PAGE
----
Although Europe is often held up as a beacon for peaceful societies, there has been a steady rise of anti-Semitic and Islamophobic hate crimes across the continent. Jewish and Muslim travelers, in particular, should consider taking extra precautions.

Safety Tips

  • Carry your valuables close to you in a sturdy, below-the-belt security wallet. Men should never carry a wallet in a back pocket. If you must wear a pouch above the belt, make sure it's hidden.
  • Know about and study your surroundings for things that make you uncomfortable. Back off if things don't feel right. Don't walk blindly into a noisy crowd.
  • While Europeans are generally helpful, it's unusual for them to offer their help when it isn't asked for, so be aware that someone offering you unsolicited help might be running a scam.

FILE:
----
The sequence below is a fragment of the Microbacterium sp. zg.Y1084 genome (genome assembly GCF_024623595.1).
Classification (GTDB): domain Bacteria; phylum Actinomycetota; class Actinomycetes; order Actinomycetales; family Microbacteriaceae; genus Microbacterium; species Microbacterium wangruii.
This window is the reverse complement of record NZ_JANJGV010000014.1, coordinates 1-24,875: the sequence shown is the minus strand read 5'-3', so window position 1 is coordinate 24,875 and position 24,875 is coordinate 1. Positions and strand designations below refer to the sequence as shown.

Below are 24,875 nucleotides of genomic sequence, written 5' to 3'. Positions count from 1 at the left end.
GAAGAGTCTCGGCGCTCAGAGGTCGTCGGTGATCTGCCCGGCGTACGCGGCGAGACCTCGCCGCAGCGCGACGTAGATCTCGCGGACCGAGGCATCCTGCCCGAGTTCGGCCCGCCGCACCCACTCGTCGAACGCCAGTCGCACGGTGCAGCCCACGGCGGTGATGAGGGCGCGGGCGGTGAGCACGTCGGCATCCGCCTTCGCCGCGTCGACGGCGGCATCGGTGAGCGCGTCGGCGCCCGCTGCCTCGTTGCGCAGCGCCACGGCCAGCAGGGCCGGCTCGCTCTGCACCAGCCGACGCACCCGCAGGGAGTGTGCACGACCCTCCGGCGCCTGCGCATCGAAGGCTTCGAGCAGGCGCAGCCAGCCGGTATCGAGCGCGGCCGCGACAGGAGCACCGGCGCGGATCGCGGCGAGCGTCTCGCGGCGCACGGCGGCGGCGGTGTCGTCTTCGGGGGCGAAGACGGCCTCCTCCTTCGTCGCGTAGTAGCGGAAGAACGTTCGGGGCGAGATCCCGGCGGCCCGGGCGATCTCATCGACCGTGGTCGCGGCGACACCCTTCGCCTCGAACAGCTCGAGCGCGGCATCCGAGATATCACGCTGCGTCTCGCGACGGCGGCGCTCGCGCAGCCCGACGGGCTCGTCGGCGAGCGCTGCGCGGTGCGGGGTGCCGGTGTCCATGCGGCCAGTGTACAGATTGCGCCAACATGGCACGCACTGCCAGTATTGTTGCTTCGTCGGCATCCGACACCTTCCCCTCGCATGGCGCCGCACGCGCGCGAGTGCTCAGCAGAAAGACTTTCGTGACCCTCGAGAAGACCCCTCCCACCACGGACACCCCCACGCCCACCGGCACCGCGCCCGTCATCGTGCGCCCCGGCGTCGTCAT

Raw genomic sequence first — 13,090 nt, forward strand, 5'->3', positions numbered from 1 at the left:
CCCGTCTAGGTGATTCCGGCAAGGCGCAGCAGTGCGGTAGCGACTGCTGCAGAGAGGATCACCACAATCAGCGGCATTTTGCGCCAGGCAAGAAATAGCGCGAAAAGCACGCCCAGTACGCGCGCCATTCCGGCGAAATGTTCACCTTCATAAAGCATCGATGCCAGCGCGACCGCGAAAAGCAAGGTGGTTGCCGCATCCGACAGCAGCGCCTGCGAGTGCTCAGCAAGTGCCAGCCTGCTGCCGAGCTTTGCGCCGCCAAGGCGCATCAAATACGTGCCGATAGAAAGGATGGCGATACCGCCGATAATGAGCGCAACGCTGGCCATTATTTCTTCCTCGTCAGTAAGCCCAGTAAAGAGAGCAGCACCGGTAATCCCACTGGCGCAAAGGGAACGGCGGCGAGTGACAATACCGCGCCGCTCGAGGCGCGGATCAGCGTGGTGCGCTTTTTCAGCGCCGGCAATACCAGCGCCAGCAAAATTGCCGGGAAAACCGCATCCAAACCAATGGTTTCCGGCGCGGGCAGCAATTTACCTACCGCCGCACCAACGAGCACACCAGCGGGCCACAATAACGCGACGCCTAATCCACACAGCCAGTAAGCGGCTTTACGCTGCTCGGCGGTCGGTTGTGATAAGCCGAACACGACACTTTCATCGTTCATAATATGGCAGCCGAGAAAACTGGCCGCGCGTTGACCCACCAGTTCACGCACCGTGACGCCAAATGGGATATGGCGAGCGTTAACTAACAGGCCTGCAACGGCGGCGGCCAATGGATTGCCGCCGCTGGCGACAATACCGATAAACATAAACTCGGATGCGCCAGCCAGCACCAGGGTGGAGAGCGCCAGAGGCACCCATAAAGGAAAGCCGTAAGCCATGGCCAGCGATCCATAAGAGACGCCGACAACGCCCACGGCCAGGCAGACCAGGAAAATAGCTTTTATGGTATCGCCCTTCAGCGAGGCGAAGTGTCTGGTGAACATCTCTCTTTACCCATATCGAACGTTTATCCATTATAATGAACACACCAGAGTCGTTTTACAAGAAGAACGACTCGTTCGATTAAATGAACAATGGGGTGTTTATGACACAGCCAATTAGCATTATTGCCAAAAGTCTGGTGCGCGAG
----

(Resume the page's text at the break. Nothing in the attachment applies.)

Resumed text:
• Some European cities are prone to strikes and protest marches. By keeping abreast of any planned protests or strikes via the local media, visitors can stay away from areas where there may be unrest.
  • The U.S. Department of State urges citizens to enroll in the Smart Traveler Enrollment Program (STEP), which helps the embassy alert you in times of trouble. STEP is a free service allowing U.S. citizens and nationals traveling and living abroad to enroll with the nearest U.S. Embassy or Consulate.
  • Look up emergency phone numbers for any of the countries you're visiting. If you will be staying in countries that are part of the European Union, the number across the EU is 112.
Article Sources
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  1. U.S. State Department. "Travel Map." November 23, 2020.

  2. Institute for Economics and Peace. "Global Peace Index 2020." June 2020.